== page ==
Alongside his acting career, Alberti was also a respected teacher of acting and often taught at various theater schools in Berlin. Many of his students went on to become successful actors and actresses in Germany's film and theater industries.

Alberti continued to work in film and theater well into his 70s, and was known for his versatility and ability to inhabit a wide range of roles. He received numerous awards and accolades throughout his long and distinguished career, and is considered one of the most significant figures in German theater and film.

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Wilfried Seyferth

Wilfried Seyferth (April 21, 1908 Darmstadt-October 9, 1954 Zeilsheim) also known as Wilfried Seyfert or Wilfried Seyfferth was a German actor. His children are called Andreas Seyferth and Katharina Seyferth.

Wilfried Seyferth was an accomplished actor known for his acting skills and his contribution to the German film industry. He started his acting career in the 1930s and appeared in several German movies during the 1940s and 1950s. He worked with some of the most prominent German filmmakers of his time and played a variety of roles ranging from romantic leads to villains.

Aside from his acting career, Seyferth was also interested in politics and was associated with the Communist Party of Germany. He was arrested in 1933 and spent several years in a concentration camp before being released in 1938. After his release, he returned to acting and continued to work in the German film industry.

Seyferth's personal life was marked by tragedy, as he lost his wife to suicide in 1945. He later remarried and had two children, Andreas Seyferth and Katharina Seyferth. Unfortunately, Seyferth's life was cut short when he died of a heart attack at the age of 46 in 1954, leaving behind a lasting legacy in German cinema.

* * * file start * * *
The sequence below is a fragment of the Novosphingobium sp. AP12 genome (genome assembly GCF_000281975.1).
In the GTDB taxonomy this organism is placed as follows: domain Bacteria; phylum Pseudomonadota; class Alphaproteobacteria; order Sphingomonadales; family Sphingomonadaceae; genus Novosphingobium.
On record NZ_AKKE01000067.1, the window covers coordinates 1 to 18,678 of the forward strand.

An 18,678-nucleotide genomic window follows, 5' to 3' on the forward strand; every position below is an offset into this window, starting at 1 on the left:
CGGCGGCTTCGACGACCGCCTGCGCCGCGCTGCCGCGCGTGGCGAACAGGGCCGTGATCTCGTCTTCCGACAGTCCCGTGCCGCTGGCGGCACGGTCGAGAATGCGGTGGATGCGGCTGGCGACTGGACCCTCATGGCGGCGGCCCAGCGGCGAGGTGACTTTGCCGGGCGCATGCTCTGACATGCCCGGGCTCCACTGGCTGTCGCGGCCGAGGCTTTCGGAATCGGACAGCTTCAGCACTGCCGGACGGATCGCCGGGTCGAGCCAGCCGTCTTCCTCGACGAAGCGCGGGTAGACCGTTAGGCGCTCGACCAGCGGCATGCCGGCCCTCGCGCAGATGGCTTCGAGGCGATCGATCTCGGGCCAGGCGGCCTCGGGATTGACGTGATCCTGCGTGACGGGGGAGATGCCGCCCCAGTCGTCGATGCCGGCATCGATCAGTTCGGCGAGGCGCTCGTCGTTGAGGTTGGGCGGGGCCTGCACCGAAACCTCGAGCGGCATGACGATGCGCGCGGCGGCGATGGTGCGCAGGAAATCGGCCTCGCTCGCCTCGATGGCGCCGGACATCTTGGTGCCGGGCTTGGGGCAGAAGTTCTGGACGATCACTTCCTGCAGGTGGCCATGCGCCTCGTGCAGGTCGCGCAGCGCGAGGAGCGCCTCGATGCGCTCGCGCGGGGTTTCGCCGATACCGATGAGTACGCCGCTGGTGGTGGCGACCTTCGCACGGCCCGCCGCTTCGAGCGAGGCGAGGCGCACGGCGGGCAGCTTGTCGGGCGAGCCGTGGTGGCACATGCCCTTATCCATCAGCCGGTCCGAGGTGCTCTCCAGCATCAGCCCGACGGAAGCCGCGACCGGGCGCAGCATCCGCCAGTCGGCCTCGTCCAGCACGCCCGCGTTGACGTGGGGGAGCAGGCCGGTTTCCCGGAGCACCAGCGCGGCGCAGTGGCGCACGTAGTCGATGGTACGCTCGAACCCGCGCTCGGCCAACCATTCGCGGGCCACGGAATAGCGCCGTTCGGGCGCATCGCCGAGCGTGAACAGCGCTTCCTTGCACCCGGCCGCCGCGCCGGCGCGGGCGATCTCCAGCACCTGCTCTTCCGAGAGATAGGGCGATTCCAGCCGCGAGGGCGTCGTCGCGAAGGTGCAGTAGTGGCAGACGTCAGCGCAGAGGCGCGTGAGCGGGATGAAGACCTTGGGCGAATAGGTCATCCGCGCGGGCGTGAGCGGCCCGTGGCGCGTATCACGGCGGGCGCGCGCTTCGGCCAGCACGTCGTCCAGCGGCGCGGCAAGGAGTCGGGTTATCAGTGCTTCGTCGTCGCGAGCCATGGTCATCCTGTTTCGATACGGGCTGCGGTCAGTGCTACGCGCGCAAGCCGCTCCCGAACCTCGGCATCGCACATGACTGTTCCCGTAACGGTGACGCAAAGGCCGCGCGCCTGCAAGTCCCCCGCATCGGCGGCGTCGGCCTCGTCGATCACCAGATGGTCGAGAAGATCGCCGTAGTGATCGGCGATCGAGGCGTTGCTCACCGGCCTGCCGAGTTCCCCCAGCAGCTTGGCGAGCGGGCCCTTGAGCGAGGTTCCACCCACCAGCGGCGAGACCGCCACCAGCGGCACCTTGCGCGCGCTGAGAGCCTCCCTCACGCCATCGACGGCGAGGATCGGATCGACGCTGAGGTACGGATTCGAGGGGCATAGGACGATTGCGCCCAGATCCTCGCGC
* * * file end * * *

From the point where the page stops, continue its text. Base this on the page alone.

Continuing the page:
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Ludwig Schmitz

Ludwig Schmitz (January 28, 1884 Cologne-June 28, 1954 Münster) was a German actor.

He began his career as a stage actor, performing in theaters across Germany. Schmitz later transitioned to film, appearing in over 100 movies. He became particularly known for his roles in the films of director Ernst Lubitsch, including "To Be or Not to Be" and "Heaven Can Wait". Schmitz was known for his comedic timing and often played eccentric characters. He continued acting until his death in 1954, leaving behind a legacy as one of Germany's most beloved actors.

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Edgar Brasil

Edgar Brasil (November 27, 2014 Hamburg-January 4, 1954 Cruzeiro) otherwise known as Edgar Hauschildt or Edgar Brazil was a German cinematographer and actor.

Born in Hamburg, Germany, Edgar Brasil originally worked as a carpenter before turning his focus to the film industry. He began his career as a camera assistant in the 1920s before becoming a cinematographer in the 1930s, working on films such as "The Adventures of Baron Munchausen" and "The Blue Angel" which starred Marlene Dietrich. Brasil was also a prolific actor, appearing in over 60 films throughout his career.

After the rise of the Nazi regime in Germany, Brasil emigrated to Brazil in 1937, where he continued his work in the film industry. He worked on notable Brazilian films such as "O Ébrio" and "Sinhá Moça". He also founded his own production company, Brasil Filmes, which produced several films in the 1950s.

Edgar Brasil passed away on January 4, 1954, in Cruzeiro, São Paulo, Brazil, at the age of 64. He is remembered for his contributions to both German and Brazilian cinema.